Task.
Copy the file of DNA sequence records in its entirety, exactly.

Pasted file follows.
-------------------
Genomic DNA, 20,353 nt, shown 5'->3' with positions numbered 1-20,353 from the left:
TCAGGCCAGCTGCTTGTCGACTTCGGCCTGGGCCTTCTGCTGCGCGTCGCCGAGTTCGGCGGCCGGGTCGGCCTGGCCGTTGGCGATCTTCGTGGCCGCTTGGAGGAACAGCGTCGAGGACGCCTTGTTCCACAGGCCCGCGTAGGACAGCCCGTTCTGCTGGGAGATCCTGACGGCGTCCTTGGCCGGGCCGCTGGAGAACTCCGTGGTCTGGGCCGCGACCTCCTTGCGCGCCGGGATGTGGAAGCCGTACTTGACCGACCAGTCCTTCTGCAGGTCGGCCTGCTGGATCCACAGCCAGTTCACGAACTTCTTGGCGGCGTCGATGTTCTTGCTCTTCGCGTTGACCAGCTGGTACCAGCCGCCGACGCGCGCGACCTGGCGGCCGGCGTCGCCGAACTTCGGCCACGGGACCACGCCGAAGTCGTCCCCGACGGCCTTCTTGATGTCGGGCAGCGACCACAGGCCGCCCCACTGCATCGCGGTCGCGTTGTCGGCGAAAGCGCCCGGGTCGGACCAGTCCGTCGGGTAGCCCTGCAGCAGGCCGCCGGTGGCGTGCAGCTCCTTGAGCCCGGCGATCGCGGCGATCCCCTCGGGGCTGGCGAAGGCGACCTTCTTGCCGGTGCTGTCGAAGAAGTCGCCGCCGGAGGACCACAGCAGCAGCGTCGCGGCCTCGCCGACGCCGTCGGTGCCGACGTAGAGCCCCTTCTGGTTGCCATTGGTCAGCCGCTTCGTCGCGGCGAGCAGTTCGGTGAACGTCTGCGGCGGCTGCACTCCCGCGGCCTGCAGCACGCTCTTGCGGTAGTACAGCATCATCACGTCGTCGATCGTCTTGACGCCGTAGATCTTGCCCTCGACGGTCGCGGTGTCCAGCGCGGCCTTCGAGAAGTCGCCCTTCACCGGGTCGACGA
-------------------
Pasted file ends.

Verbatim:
Genomic DNA, 20,353 nt, shown 5'->3' with positions numbered 1-20,353 from the left:
TCAGGCCAGCTGCTTGTCGACTTCGGCCTGGGCCTTCTGCTGCGCGTCGCCGAGTTCGGCGGCCGGGTCGGCCTGGCCGTTGGCGATCTTCGTGGCCGCTTGGAGGAACAGCGTCGAGGACGCCTTGTTCCACAGGCCCGCGTAGGACAGCCCGTTCTGCTGGGAGATCCTGACGGCGTCCTTGGCCGGGCCGCTGGAGAACTCCGTGGTCTGGGCCGCGACCTCCTTGCGCGCCGGGATGTGGAAGCCGTACTTGACCGACCAGTCCTTCTGCAGGTCGGCCTGCTGGATCCACAGCCAGTTCACGAACTTCTTGGCGGCGTCGATGTTCTTGCTCTTCGCGTTGACCAGCTGGTACCAGCCGCCGACGCGCGCGACCTGGCGGCCGGCGTCGCCGAACTTCGGCCACGGGACCACGCCGAAGTCGTCCCCGACGGCCTTCTTGATGTCGGGCAGCGACCACAGGCCGCCCCACTGCATCGCGGTCGCGTTGTCGGCGAAAGCGCCCGGGTCGGACCAGTCCGTCGGGTAGCCCTGCAGCAGGCCGCCGGTGGCGTGCAGCTCCTTGAGCCCGGCGATCGCGGCGATCCCCTCGGGGCTGGCGAAGGCGACCTTCTTGCCGGTGCTGTCGAAGAAGTCGCCGCCGGAGGACCACAGCAGCAGCGTCGCGGCCTCGCCGACGCCGTCGGTGCCGACGTAGAGCCCCTTCTGGTTGCCATTGGTCAGCCGCTTCGTCGCGGCGAGCAGTTCGGTGAACGTCTGCGGCGGCTGCACTCCCGCGGCCTGCAGCACGCTCTTGCGGTAGTACAGCATCATCACGTCGTCGATCGTCTTGACGCCGTAGATCTTGCCCTCGACGGTCGCGGTGTCCAGCGCGGCCTTCGAGAAGTCGCCCTTCACCGGGTCGACGA